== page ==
The need to collaborate with men in feminist activism was also important to the female university students whom I interviewed. While these female students discussed the need for men to serve as allies and to become part of the solution, the male students whom I interviewed only discussed decreasing negative sexual behaviors, for example not harassing women, as the primary way that men could collaborate with women and solve women’s issues. Female students in this study recognized the need to strengthen male university student involvement in feminist issues and collaboration with feminist activists, although the practices involved in this collaboration remained elusive.

Discussion

This work contributes to a body of literature that examines feminism and feminist activism among university students. The findings highlight the impact of feminist action research on one female Cambodian university student’s understandings of feminism and feminist activism through research conducted during a pilot grant writing workshop and mentoring system at an English school in rural Cambodia. Findings include a process of reciprocal learning about feminism and feminist activism between the second author and participants in the action research project, a transition from feminist beliefs to a focus on feminist activism, and the need to consider the balance of individual feminist activism within the collectivist nature of Cambodian society. Additionally, grassroots feminist activism was revealed in the everyday experiences of the Cambodian student participants as a means to learn about feminism and engage in activism in the absence of opportunities for large-scale activism such as protests, political lobbying, and university-based feminist organizations. These grassroots activities include individual and collective approaches to activism, which circumvent a university system that silences feminist voices through lack of discussion, few female professors to support explorations of feminism and feminist activism, a lack of courses in women’s studies, and teacher-centered pedagogical practices.

This study supports findings that feminism is often considered a foreign or Western concept (Jacobsen, 2010; Roces, 2010), but our work also indicates that students are not averse to the label of “feminist” when engaged in a discussion of the concept of feminism. This finding is important, as embracing the label of feminist has been linked to increased feminist activism (Yoder et al., 2011) and indicates that Cambodian university students could be open to embracing a form of feminism which interrogates and challenges traditional stereotypes and cultural expectations while respecting and maintaining the collectivist aspect of Cambodian culture. This work highlights grassroots feminist activism, such as workshops and networking, which are also found in “Western” feminist activism (Baumgardner, & Richards, 2005; Sowards & Renegar, 2006), suggesting that feminism and feminist activism are not as foreign as Cambodian university students initially might believe. Strengthening feminist beliefs and activism through research could be a key to amplifying student voice and shifting gendered power dynamics on a larger scale. However, doing so would require contextually relevant information about the tenets of feminism and feminist activism along with support in developing activism which centers student voice, and Cambodian culture, while challenging power dynamics. For example, local, student-developed resources and research, such as feminist action research, should be undertaken with more university students in Cambodia.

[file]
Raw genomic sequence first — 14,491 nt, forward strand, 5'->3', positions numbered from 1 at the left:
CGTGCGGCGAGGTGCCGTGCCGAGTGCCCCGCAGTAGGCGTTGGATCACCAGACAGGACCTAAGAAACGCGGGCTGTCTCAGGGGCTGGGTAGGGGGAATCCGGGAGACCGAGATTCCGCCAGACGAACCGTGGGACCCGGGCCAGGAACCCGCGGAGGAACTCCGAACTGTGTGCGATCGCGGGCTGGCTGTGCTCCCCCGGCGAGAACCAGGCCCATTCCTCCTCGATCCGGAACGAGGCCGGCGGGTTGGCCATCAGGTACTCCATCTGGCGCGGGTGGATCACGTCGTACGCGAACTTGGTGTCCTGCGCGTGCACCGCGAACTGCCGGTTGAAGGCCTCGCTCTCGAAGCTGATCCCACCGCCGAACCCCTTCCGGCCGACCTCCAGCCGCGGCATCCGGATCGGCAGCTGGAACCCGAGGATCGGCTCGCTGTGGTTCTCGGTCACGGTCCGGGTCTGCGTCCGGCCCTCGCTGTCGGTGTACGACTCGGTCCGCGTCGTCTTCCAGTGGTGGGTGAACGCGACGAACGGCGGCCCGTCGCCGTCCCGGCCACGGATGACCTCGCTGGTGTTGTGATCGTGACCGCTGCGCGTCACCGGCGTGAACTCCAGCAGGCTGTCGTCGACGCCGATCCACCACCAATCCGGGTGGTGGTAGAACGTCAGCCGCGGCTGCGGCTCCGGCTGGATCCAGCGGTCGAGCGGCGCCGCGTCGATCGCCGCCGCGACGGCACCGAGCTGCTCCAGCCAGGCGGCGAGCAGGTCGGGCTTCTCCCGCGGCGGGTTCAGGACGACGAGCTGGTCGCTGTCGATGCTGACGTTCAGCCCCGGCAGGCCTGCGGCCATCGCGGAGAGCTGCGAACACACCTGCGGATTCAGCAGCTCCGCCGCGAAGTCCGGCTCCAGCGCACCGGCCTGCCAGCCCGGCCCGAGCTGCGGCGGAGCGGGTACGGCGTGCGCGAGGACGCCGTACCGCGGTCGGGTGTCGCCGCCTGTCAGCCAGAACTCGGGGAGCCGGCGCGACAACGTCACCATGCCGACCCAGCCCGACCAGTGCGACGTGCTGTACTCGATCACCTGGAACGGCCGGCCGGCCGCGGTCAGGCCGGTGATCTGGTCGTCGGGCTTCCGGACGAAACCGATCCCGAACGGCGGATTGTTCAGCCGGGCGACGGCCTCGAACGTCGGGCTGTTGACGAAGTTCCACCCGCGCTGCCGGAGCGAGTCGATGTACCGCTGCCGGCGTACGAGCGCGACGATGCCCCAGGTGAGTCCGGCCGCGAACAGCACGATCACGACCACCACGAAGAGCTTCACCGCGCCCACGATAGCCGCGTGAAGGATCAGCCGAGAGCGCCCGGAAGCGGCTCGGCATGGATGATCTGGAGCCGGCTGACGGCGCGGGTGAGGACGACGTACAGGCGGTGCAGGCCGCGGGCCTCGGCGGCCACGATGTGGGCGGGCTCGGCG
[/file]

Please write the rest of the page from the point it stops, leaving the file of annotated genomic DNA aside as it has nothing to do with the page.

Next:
In this endeavor, balancing the individual and the collective must be carefully addressed, as adherence to dominant social norms can reproduce power inequalities. Yet wholesale rejection of values in a collectivist society can have serious implications for feminist activists and feminism. Expectations of individual action to alleviate the collective problem of women’s oppression can hold women individually accountable for larger social change and could mask the need for changes in the collective social system (Fitzsimmons et al., 2018). While we found that feminist action research helped transform certain aspects of knowledge of feminism and feminist activism, the tension between individualism and collectivism remained unresolved. A major limitation of this work was that, due to time constraints, a single cycle of action research was undertaken in this study. Multiple rounds of feminist action research would better support university students who are undertaking similar research to work through the tensions of feminism and sociocultural expectations, such as reckoning the individual within collectivism.

This project also highlights a need for substantial infusion of accessible feminist theory into the feminist action research process—an important lesson learned in this process. As Frisby and associates (2009) cautioned,

The danger of not drawing on existing feminist theories in action research in deductive ways is that some of the sources and consequences of gender inequalities may be overlooked, misunderstood, or difficult to name because of entrenched power hierarchies within a community. (p. 16)